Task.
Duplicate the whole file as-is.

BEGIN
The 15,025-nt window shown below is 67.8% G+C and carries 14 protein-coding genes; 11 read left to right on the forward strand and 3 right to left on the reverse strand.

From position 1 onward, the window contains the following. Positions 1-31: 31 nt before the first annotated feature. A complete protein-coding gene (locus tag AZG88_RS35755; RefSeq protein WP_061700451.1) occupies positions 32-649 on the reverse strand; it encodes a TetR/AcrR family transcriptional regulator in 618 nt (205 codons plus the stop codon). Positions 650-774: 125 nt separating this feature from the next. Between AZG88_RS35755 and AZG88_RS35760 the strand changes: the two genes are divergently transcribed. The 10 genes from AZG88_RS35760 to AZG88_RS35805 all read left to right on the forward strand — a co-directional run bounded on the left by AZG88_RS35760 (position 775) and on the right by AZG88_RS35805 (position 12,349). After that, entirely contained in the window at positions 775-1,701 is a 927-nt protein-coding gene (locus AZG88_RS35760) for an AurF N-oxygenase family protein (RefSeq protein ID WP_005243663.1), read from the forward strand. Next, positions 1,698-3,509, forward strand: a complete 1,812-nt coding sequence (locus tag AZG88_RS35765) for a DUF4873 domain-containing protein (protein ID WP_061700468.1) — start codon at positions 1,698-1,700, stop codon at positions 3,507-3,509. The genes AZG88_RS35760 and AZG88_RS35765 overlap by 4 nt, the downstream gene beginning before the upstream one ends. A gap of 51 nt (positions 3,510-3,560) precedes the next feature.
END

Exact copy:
The 15,025-nt window shown below is 67.8% G+C and carries 14 protein-coding genes; 11 read left to right on the forward strand and 3 right to left on the reverse strand.

From position 1 onward, the window contains the following. Positions 1-31: 31 nt before the first annotated feature. A complete protein-coding gene (locus tag AZG88_RS35755; RefSeq protein WP_061700451.1) occupies positions 32-649 on the reverse strand; it encodes a TetR/AcrR family transcriptional regulator in 618 nt (205 codons plus the stop codon). Positions 650-774: 125 nt separating this feature from the next. Between AZG88_RS35755 and AZG88_RS35760 the strand changes: the two genes are divergently transcribed. The 10 genes from AZG88_RS35760 to AZG88_RS35805 all read left to right on the forward strand — a co-directional run bounded on the left by AZG88_RS35760 (position 775) and on the right by AZG88_RS35805 (position 12,349). After that, entirely contained in the window at positions 775-1,701 is a 927-nt protein-coding gene (locus AZG88_RS35760) for an AurF N-oxygenase family protein (RefSeq protein ID WP_005243663.1), read from the forward strand. Next, positions 1,698-3,509, forward strand: a complete 1,812-nt coding sequence (locus tag AZG88_RS35765) for a DUF4873 domain-containing protein (protein ID WP_061700468.1) — start codon at positions 1,698-1,700, stop codon at positions 3,507-3,509. The genes AZG88_RS35760 and AZG88_RS35765 overlap by 4 nt, the downstream gene beginning before the upstream one ends. A gap of 51 nt (positions 3,510-3,560) precedes the next feature.